What is kerneld?

The kerneld feature was introduced during the 1.3 development kernels by Bjorn Ekwall. It allows kernel modules such as device drivers, network drivers and filesystems to be loaded automatically when they are needed, rather than having to do it manually with modprobe or insmod.

And for the more amusing aspects, although these are not (yet ?) integrated with the standard kernel:

kerneld consists of two components:

Both components must be working for the kerneld support to function; it is not enough that only one or the other has been setup.

Why do I want to use it ?

There are some good reasons for using kerneld. The ones I will mention are mine, others have other reasons.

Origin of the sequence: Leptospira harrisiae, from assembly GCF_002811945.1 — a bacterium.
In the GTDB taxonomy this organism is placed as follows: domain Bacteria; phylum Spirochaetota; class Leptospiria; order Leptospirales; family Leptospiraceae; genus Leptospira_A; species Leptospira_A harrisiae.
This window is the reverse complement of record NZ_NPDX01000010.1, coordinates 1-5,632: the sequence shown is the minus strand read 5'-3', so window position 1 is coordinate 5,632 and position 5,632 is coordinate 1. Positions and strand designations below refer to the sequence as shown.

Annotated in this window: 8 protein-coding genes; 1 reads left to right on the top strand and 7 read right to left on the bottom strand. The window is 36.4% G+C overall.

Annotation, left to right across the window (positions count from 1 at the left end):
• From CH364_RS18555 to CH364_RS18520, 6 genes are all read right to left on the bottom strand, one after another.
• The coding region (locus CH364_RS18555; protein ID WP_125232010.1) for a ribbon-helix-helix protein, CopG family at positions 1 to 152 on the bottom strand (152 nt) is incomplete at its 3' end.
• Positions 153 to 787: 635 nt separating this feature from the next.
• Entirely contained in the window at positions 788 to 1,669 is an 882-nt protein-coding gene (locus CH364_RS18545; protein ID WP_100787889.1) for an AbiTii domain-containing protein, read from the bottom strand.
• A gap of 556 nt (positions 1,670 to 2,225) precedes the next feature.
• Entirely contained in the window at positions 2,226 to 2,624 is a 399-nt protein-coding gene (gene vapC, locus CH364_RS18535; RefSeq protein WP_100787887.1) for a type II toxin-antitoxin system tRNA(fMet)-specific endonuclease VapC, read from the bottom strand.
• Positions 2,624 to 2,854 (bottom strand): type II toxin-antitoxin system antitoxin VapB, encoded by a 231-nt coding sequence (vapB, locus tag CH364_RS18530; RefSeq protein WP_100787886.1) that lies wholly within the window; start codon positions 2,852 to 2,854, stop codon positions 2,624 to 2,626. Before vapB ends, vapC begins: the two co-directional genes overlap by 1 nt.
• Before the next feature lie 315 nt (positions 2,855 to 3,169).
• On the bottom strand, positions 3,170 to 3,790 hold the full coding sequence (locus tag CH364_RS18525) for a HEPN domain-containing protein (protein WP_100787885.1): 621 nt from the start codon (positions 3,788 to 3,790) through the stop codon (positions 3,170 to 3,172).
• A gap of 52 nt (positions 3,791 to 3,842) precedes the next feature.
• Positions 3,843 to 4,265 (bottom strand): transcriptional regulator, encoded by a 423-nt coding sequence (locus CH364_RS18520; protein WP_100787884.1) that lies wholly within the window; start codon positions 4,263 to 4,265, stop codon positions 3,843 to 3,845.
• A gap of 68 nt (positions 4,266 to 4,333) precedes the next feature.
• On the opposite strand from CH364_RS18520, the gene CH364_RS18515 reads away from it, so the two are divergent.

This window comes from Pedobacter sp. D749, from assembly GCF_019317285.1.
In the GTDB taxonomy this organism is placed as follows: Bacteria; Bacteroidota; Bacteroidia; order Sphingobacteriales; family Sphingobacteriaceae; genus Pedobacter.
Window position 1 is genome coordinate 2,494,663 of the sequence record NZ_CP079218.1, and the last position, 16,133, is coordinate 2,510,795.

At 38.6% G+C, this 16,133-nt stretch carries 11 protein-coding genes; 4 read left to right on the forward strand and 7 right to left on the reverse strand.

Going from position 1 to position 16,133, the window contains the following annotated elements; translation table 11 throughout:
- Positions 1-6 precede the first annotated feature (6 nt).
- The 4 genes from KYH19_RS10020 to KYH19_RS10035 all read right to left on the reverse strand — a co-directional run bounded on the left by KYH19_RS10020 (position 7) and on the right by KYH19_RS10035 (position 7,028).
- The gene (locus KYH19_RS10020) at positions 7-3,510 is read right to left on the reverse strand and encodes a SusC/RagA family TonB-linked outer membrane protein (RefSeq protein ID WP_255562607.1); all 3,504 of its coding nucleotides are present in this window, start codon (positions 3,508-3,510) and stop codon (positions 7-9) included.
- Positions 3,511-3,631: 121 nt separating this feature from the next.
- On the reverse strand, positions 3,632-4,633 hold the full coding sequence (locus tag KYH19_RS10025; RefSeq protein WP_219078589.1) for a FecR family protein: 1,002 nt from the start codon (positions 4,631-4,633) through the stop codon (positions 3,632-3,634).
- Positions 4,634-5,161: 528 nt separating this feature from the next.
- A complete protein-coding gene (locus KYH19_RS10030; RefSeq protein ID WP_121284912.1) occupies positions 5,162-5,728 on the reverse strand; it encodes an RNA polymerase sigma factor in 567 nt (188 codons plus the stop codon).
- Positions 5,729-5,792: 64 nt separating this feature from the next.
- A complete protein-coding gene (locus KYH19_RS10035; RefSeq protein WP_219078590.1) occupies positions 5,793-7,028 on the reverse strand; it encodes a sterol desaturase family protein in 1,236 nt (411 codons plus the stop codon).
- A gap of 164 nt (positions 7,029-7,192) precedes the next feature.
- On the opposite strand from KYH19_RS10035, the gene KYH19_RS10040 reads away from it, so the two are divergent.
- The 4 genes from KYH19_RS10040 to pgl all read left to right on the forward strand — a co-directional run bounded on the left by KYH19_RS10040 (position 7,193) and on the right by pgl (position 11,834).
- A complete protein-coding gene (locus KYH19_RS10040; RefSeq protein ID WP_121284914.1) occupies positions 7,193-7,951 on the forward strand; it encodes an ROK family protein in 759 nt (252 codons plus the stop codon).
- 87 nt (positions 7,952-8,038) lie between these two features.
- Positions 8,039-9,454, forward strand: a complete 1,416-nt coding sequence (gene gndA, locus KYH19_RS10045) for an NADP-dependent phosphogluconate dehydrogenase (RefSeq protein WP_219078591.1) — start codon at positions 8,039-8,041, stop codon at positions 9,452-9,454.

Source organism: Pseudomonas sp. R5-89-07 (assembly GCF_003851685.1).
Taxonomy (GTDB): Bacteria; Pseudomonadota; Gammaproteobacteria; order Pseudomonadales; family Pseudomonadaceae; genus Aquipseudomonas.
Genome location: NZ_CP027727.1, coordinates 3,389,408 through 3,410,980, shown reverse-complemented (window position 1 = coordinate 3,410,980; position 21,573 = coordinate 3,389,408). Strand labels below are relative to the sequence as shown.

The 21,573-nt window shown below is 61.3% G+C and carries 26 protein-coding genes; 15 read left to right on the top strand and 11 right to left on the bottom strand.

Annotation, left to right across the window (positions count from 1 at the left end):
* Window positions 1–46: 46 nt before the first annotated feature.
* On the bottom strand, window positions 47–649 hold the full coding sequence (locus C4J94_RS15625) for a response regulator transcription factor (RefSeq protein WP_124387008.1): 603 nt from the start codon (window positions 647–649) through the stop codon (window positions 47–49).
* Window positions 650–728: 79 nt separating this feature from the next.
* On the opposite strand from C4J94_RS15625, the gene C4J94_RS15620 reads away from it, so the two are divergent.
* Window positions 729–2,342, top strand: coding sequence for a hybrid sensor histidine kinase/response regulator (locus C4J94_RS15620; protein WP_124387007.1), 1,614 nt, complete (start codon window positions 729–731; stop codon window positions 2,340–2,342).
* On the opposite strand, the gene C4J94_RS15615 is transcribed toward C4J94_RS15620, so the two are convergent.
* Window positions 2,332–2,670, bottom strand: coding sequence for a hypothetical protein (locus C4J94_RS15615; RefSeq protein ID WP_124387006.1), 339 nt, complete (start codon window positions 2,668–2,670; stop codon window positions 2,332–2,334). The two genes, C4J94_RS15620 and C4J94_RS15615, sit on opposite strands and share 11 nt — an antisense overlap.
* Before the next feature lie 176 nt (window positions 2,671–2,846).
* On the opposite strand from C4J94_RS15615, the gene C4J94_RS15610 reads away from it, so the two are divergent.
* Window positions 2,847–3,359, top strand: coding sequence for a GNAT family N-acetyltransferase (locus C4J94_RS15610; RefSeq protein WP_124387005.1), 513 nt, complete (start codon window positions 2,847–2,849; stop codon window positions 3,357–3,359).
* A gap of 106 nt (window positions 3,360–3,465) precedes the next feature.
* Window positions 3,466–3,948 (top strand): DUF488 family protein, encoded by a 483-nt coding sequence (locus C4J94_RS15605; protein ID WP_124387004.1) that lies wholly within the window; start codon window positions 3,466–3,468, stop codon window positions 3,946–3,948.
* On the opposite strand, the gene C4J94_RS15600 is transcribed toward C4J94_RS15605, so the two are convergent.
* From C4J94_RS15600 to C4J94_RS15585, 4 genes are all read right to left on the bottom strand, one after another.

Of course, there are also reasons why you may not want to use it. If you prefer to have just one kernel image file with all of your drivers built in, you are reading the wrong document.

Where can I pick up the necessary pieces ?

The support in the Linux kernel was introduced with Linux 1.3.57. If you have an earlier kernel version, you will need to upgrade if you want the kerneld support. The current Linux kernel sources can be found at most Linux FTP archive sites including:

The user-space daemon is included with the modules package. These are normally available from the same place as the kernel sources

Note: If you want to try module-loading with the latest development kernels, you should use the newer modutils package and not the modules. Always check the Documentation/Changes file in the kernel sources for the minimum required version number for your kernel image. Also see about the problems with modules and 2.1 kernels.

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Generated: 2007-01-26 17:57:44